San Francisco’s ban on plastic shopping bags has been in place since early 2008, but you wouldn’t know it by walking down my Mission District street. Granted, I live on the trashy side of the street–prevalent wind patterns deposit the neighborhood litter on the west side of every block in my hood. But on a dog walk the other day, I picked four plastic bags off the street during the last three blocks of my stroll. Most of them looked like they came from corner stores, which are both numerous around here and which are not included in SF’s bag ban.
Maybe it won’t always be this way. California’s Assembly Bill 1998, which enjoys Governor Schwarzenegger’s support, would create a state-wide ban on single-use plastic bags not only at major chain stores, but at the bodega down my block and every small retailer in the state. It would also provide a consistent guideline for businesses that operate throughout California and therefore must obey a patchwork of bag bans enacted by the handful of cities that have passed them (and there are many others that are considering a ban). That’s one of the things that compelled the California Grocers Association to support the bill.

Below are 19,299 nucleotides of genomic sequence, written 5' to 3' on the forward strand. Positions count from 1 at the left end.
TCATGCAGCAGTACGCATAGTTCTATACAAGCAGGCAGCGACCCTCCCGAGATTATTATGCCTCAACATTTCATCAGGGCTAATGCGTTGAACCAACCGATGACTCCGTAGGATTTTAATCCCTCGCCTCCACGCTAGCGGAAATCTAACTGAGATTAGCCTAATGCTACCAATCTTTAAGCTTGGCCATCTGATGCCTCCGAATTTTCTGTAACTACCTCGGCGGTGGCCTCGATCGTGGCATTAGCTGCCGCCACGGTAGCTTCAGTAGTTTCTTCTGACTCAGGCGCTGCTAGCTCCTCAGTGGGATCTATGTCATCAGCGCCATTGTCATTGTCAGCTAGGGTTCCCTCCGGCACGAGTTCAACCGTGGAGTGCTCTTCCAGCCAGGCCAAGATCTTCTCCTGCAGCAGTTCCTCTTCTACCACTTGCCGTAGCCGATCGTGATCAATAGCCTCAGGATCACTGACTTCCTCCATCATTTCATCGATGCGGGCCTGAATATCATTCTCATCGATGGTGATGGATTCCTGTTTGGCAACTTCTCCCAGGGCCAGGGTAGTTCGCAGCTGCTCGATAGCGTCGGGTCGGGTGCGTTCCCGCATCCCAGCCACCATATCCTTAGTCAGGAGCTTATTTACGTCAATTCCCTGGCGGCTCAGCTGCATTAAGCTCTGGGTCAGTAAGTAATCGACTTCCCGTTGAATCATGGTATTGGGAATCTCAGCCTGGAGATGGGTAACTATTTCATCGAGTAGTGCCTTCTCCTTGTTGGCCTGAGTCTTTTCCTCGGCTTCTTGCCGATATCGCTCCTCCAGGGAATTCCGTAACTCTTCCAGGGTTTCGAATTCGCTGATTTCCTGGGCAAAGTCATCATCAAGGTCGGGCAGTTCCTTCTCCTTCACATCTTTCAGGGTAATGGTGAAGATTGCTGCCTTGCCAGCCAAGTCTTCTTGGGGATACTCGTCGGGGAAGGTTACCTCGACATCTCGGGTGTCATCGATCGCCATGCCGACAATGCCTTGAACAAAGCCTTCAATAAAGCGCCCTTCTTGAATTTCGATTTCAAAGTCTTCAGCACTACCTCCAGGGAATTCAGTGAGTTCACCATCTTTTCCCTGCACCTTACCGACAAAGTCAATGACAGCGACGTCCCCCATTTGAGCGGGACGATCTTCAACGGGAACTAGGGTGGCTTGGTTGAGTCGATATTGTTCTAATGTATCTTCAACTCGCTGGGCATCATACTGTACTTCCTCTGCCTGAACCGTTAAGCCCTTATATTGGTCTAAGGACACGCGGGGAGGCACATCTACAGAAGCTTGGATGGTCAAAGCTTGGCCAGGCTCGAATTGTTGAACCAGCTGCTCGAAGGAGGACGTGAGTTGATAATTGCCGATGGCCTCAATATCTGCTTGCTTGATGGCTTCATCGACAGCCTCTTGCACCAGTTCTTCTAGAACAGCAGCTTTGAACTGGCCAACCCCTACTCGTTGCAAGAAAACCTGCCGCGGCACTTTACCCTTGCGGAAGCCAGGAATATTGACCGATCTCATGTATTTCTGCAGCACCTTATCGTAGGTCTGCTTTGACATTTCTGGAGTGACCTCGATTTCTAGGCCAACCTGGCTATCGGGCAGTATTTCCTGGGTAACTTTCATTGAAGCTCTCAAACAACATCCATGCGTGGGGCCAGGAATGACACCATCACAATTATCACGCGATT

But as oil slicks inch closer to Florida’s shores and BP struggles to cap the gushing in the Gulf, the advancement of a national ban on single-use plastics is ever more important. Californians use 19 million plastic bags a year, but nationwide we consume 92 billion disposable plastic bags each year. Sure, transportation and infrastructure suck up much more oil than plastic bags, but the Worldwatch Institute figures that by banning free plastic bags since 2008, China “reduced plastic bag usage there by 66 percent, and saved some 1.6 million tons of petroleum.” That’s through a reduction of 40 billion bags, meaning the US could reduce demand for oil by more than 3 million tons of petroleum in two years.
If that’s not marketing fodder for makers of reusable totes bags, I don’t know what is.